Sure, I feel that there are many photographers, and photographs that push beyond what I consider to be a level of processing that is “good” but I also recognize that to them, it may be just right.  As is, I see much of the high end digital work being produced by not only photographers but digital artists, graphic designers, 3D imaging engineers and the like, utilizing photography as an element in the process to just be progressing photography as an art form.  Is it photography, digital art or something different?  I guess it comes down to personal definition.  As is, it is hard to find consistency in traditional definition, so it is up to us to determine our own ideas on it as it pertains to our photography.  Is digital (or darkroom) photographic manipulation in any form a move away from an image being a photograph and change it into art, or is it just our new photographic reality?

9 thoughts on “*Photography vs Art

  1. I’m a little more zen about “whether photography is art” or not. Sure, if I can define art as expressing a creative impulse of the senses, it’s art. But the point is that the definition of art, which has never been successfully done, IMO, is just that: a semantic distinction.

    Of the dictionary definitions I like is: “the human ability to make things creatively”. Making things by rote, habit, out of dullness would not be art, but if your intent is to create something new, then photography is art.

    Intent is key. If you’re taking a snapshot of Aunt Martha by the Christmas tree, then that’s probably not art, though it’s valuable as a family document. If you try to take a picture of a bird in the sky and it succeeds and you were trying to create something new or kind of new, then wonderful! That’s art.

    The zen approach might be: sculpture is sculpture, painting is painting, music composition is … and so on. Photography is different and is just that: photography, sui generis (or the thing in itself).

    Any attempt to characterize it as this thing or that thing is just reflects your position, your pov, your point of reference in the universe. By that definition, photography is art from where I sit, right now, Apr. 16, 2010.

    I think post processing is just about the same: if you take that photo of Aunt Martha and crop out Uncle Ernie who was drunk and is divorcing his wife…, and brighten it up a bit, print it out and send one to each person who said they wanted one? That’s not art. That’s just mending a sock or buying a tube of toothpaste – daily activity that gets us by but has nothing to do with composition, framing, brightness, contrast, color balance, … That’s art, IMO.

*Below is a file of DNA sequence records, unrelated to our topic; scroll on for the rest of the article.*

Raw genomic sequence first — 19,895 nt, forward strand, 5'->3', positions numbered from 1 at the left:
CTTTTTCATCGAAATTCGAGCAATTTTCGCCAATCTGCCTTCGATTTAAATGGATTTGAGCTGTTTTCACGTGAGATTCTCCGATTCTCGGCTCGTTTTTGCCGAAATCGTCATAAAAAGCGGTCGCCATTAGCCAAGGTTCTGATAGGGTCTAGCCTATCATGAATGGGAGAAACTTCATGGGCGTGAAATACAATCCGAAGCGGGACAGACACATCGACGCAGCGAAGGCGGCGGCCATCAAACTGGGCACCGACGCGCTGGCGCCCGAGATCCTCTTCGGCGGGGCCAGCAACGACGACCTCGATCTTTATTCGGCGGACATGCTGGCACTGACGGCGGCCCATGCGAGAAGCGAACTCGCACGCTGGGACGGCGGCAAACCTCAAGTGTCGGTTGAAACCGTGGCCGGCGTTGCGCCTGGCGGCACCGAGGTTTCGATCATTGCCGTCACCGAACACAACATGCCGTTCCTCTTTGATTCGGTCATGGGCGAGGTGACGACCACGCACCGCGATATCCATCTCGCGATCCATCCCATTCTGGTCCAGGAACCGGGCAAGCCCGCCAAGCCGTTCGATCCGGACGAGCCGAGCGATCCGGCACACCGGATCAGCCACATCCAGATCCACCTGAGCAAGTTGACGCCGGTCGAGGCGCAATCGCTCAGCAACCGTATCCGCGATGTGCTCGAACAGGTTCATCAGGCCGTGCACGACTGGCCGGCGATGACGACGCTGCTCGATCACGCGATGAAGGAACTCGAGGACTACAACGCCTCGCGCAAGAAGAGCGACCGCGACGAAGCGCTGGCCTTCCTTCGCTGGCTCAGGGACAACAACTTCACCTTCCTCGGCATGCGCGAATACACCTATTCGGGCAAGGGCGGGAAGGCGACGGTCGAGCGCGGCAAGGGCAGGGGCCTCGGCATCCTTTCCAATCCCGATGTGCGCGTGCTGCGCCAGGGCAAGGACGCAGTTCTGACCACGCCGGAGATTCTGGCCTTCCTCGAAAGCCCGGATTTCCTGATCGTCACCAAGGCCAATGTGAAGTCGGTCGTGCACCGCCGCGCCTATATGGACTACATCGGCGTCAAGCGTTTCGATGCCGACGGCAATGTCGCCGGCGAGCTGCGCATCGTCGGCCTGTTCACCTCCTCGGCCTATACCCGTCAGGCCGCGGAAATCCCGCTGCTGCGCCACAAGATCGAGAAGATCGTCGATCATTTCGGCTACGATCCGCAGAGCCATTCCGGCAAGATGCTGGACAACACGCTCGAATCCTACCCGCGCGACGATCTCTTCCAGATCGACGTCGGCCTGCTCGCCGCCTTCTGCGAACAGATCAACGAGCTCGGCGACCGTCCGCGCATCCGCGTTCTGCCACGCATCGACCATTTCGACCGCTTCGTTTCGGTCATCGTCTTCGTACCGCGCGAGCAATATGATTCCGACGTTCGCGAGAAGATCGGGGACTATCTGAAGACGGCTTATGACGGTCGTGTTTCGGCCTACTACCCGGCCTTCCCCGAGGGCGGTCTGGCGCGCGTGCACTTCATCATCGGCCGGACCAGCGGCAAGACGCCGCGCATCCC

I think maybe the problem is that as digital photographers, possessing software that can do absolutely amazing things with the touch of a key or mousepad or wacom tablet, that we feel a bit guilty. Michelangelo to years and many helping hands to craft David and a great, great crafting it was.

    But us? Click the shutter, upload an image, crop and tune a couple parameters and bingo! A work of art. A work of art? I think so but the Puritan feeling persists that one should struggle for one’s art. You can have this pov but I’m sticking to mine: Photography is art. Post-processing is an art and sometimes we can all agree that a great work of art was created whether by Ansel Adams or you or me or Tyson or Aunt Martha.

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  2. Interesting Terry!

    Let me throw a hypothetical out though. Let’s say, for the sake of argument, that same picture of Aunt Martha with the cropped out Uncle Ernie was done by someone with the intention of turning it into a piece of “art” by which they snapped a shot, perhaps with creativity (or at least in their mind creatively) and processed it in a way that they felt was visually interesting. Does it make a difference, even if you or I see it as a crummy shot of someone’s Aunt Martha next to a Christmas tree?

    I’m not necessarily admitting one way or the other as I am merely floating around this discussion, even in my own mind.

    I’ve seen some truly mediocre photographic images (in my opinion, granted) get recognition as good or even great photographs, so who am I to challenge Aunt Martha’s niece or nephew?